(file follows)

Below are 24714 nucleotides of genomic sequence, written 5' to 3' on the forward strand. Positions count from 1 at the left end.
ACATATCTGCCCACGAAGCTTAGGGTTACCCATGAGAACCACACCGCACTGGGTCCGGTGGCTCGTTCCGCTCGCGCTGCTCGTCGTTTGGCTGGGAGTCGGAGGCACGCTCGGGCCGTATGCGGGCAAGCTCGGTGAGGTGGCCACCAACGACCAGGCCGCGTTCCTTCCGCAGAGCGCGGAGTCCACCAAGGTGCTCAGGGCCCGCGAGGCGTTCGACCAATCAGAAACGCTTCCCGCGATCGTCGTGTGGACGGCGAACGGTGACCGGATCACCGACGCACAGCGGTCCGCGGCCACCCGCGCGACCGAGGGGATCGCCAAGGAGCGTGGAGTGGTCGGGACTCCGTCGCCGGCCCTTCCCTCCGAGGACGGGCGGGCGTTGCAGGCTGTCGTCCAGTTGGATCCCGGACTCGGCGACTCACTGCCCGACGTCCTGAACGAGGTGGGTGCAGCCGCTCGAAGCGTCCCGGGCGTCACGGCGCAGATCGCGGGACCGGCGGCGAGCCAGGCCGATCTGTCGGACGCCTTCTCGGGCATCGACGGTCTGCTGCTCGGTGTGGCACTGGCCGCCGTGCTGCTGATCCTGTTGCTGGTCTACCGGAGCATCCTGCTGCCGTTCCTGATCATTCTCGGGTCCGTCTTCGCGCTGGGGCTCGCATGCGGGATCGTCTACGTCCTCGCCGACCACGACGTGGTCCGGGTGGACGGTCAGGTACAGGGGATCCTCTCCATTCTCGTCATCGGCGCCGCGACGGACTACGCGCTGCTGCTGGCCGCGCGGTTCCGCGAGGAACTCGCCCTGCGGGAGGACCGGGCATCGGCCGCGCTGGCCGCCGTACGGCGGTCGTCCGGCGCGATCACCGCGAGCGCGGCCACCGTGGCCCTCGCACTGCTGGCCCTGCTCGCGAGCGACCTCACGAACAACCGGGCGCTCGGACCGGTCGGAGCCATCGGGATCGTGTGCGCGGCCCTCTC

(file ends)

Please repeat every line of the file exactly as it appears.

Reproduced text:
Below are 24714 nucleotides of genomic sequence, written 5' to 3' on the forward strand. Positions count from 1 at the left end.
ACATATCTGCCCACGAAGCTTAGGGTTACCCATGAGAACCACACCGCACTGGGTCCGGTGGCTCGTTCCGCTCGCGCTGCTCGTCGTTTGGCTGGGAGTCGGAGGCACGCTCGGGCCGTATGCGGGCAAGCTCGGTGAGGTGGCCACCAACGACCAGGCCGCGTTCCTTCCGCAGAGCGCGGAGTCCACCAAGGTGCTCAGGGCCCGCGAGGCGTTCGACCAATCAGAAACGCTTCCCGCGATCGTCGTGTGGACGGCGAACGGTGACCGGATCACCGACGCACAGCGGTCCGCGGCCACCCGCGCGACCGAGGGGATCGCCAAGGAGCGTGGAGTGGTCGGGACTCCGTCGCCGGCCCTTCCCTCCGAGGACGGGCGGGCGTTGCAGGCTGTCGTCCAGTTGGATCCCGGACTCGGCGACTCACTGCCCGACGTCCTGAACGAGGTGGGTGCAGCCGCTCGAAGCGTCCCGGGCGTCACGGCGCAGATCGCGGGACCGGCGGCGAGCCAGGCCGATCTGTCGGACGCCTTCTCGGGCATCGACGGTCTGCTGCTCGGTGTGGCACTGGCCGCCGTGCTGCTGATCCTGTTGCTGGTCTACCGGAGCATCCTGCTGCCGTTCCTGATCATTCTCGGGTCCGTCTTCGCGCTGGGGCTCGCATGCGGGATCGTCTACGTCCTCGCCGACCACGACGTGGTCCGGGTGGACGGTCAGGTACAGGGGATCCTCTCCATTCTCGTCATCGGCGCCGCGACGGACTACGCGCTGCTGCTGGCCGCGCGGTTCCGCGAGGAACTCGCCCTGCGGGAGGACCGGGCATCGGCCGCGCTGGCCGCCGTACGGCGGTCGTCCGGCGCGATCACCGCGAGCGCGGCCACCGTGGCCCTCGCACTGCTGGCCCTGCTCGCGAGCGACCTCACGAACAACCGGGCGCTCGGACCGGTCGGAGCCATCGGGATCGTGTGCGCGGCCCTCTC